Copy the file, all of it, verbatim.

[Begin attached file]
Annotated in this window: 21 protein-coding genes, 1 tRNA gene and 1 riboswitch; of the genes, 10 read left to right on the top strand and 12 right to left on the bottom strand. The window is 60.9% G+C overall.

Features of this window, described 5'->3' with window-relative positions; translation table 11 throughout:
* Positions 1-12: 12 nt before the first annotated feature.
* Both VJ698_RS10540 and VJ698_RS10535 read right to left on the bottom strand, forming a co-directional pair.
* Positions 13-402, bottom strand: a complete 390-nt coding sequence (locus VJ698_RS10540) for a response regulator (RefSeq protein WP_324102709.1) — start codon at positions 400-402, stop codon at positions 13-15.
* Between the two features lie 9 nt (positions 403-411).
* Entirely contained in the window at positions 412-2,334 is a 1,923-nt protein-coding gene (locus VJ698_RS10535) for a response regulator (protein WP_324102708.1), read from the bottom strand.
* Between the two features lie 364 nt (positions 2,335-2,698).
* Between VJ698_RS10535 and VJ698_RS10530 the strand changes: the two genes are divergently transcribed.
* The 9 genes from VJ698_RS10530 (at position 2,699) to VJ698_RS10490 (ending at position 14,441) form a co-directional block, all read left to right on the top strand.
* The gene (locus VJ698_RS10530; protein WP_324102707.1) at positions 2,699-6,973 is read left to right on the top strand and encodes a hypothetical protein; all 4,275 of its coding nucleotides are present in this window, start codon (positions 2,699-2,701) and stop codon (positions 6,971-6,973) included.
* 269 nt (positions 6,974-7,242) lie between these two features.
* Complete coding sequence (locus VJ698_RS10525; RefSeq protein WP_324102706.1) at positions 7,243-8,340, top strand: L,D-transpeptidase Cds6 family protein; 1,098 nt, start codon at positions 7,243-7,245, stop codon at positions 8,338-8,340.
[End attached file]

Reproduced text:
Annotated in this window: 21 protein-coding genes, 1 tRNA gene and 1 riboswitch; of the genes, 10 read left to right on the top strand and 12 right to left on the bottom strand. The window is 60.9% G+C overall.

Features of this window, described 5'->3' with window-relative positions; translation table 11 throughout:
* Positions 1-12: 12 nt before the first annotated feature.
* Both VJ698_RS10540 and VJ698_RS10535 read right to left on the bottom strand, forming a co-directional pair.
* Positions 13-402, bottom strand: a complete 390-nt coding sequence (locus VJ698_RS10540) for a response regulator (RefSeq protein WP_324102709.1) — start codon at positions 400-402, stop codon at positions 13-15.
* Between the two features lie 9 nt (positions 403-411).
* Entirely contained in the window at positions 412-2,334 is a 1,923-nt protein-coding gene (locus VJ698_RS10535) for a response regulator (protein WP_324102708.1), read from the bottom strand.
* Between the two features lie 364 nt (positions 2,335-2,698).
* Between VJ698_RS10535 and VJ698_RS10530 the strand changes: the two genes are divergently transcribed.
* The 9 genes from VJ698_RS10530 (at position 2,699) to VJ698_RS10490 (ending at position 14,441) form a co-directional block, all read left to right on the top strand.
* The gene (locus VJ698_RS10530; protein WP_324102707.1) at positions 2,699-6,973 is read left to right on the top strand and encodes a hypothetical protein; all 4,275 of its coding nucleotides are present in this window, start codon (positions 2,699-2,701) and stop codon (positions 6,971-6,973) included.
* 269 nt (positions 6,974-7,242) lie between these two features.
* Complete coding sequence (locus VJ698_RS10525; RefSeq protein WP_324102706.1) at positions 7,243-8,340, top strand: L,D-transpeptidase Cds6 family protein; 1,098 nt, start codon at positions 7,243-7,245, stop codon at positions 8,338-8,340.